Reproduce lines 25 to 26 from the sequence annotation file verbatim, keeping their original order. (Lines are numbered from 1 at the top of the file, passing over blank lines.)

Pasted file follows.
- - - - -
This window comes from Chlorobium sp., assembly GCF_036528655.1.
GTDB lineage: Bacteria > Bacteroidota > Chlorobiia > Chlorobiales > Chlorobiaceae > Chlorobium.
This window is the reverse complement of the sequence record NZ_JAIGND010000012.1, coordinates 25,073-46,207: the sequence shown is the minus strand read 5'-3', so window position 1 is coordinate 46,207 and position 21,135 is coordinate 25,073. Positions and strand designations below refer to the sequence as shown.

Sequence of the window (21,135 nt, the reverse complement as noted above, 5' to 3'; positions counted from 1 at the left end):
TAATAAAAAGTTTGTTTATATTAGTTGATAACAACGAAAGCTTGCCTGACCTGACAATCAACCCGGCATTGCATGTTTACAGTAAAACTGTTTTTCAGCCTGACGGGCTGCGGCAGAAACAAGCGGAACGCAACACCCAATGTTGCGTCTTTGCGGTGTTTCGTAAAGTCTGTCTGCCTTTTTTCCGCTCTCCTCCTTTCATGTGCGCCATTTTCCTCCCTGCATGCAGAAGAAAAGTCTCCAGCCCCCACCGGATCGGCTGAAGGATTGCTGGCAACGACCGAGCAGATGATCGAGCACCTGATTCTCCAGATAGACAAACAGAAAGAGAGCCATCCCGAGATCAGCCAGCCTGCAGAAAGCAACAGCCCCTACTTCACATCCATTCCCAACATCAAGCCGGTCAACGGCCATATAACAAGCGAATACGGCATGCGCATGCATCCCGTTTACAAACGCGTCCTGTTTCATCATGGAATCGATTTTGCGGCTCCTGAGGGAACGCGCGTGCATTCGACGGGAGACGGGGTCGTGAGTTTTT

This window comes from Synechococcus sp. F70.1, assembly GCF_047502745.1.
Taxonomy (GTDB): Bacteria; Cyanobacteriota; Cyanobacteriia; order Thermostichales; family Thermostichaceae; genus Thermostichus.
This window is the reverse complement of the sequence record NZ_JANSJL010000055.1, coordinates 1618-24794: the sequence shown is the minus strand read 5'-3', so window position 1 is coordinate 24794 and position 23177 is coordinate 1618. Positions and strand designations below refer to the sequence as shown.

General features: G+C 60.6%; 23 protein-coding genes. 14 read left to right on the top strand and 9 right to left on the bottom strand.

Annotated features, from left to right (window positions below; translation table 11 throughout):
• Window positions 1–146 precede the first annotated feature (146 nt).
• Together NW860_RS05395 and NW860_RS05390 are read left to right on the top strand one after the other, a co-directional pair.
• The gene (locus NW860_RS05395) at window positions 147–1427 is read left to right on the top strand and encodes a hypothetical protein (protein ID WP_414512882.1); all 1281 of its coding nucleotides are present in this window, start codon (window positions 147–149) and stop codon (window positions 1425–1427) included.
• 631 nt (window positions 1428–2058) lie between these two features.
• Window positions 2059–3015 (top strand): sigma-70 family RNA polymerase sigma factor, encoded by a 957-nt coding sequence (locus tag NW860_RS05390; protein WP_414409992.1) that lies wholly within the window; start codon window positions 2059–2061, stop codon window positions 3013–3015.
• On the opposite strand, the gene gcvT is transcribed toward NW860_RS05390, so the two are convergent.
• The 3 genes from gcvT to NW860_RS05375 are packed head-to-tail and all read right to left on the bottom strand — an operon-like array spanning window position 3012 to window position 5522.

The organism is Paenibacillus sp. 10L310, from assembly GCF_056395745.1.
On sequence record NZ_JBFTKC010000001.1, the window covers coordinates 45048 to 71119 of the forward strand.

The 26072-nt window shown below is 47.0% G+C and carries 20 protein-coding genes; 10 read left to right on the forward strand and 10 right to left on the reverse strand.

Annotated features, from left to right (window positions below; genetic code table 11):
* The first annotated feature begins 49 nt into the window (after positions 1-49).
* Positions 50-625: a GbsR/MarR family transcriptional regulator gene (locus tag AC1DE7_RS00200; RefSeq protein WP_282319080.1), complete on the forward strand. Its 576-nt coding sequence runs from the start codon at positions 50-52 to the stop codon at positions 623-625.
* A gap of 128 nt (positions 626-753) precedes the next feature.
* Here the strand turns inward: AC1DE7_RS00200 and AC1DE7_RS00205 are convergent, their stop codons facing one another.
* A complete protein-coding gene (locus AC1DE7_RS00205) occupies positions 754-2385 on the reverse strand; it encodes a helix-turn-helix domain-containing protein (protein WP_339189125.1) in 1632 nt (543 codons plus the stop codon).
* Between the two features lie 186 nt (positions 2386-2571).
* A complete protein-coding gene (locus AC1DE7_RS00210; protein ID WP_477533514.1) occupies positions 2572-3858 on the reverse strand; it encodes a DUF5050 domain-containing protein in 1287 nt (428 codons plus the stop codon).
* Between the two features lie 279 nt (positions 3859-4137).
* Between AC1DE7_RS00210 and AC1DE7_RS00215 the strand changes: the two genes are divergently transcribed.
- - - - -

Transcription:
* Here the strand turns inward: AC1DE7_RS00200 and AC1DE7_RS00205 are convergent, their stop codons facing one another.
* A complete protein-coding gene (locus AC1DE7_RS00205) occupies positions 754-2385 on the reverse strand; it encodes a helix-turn-helix domain-containing protein (protein WP_339189125.1) in 1632 nt (543 codons plus the stop codon).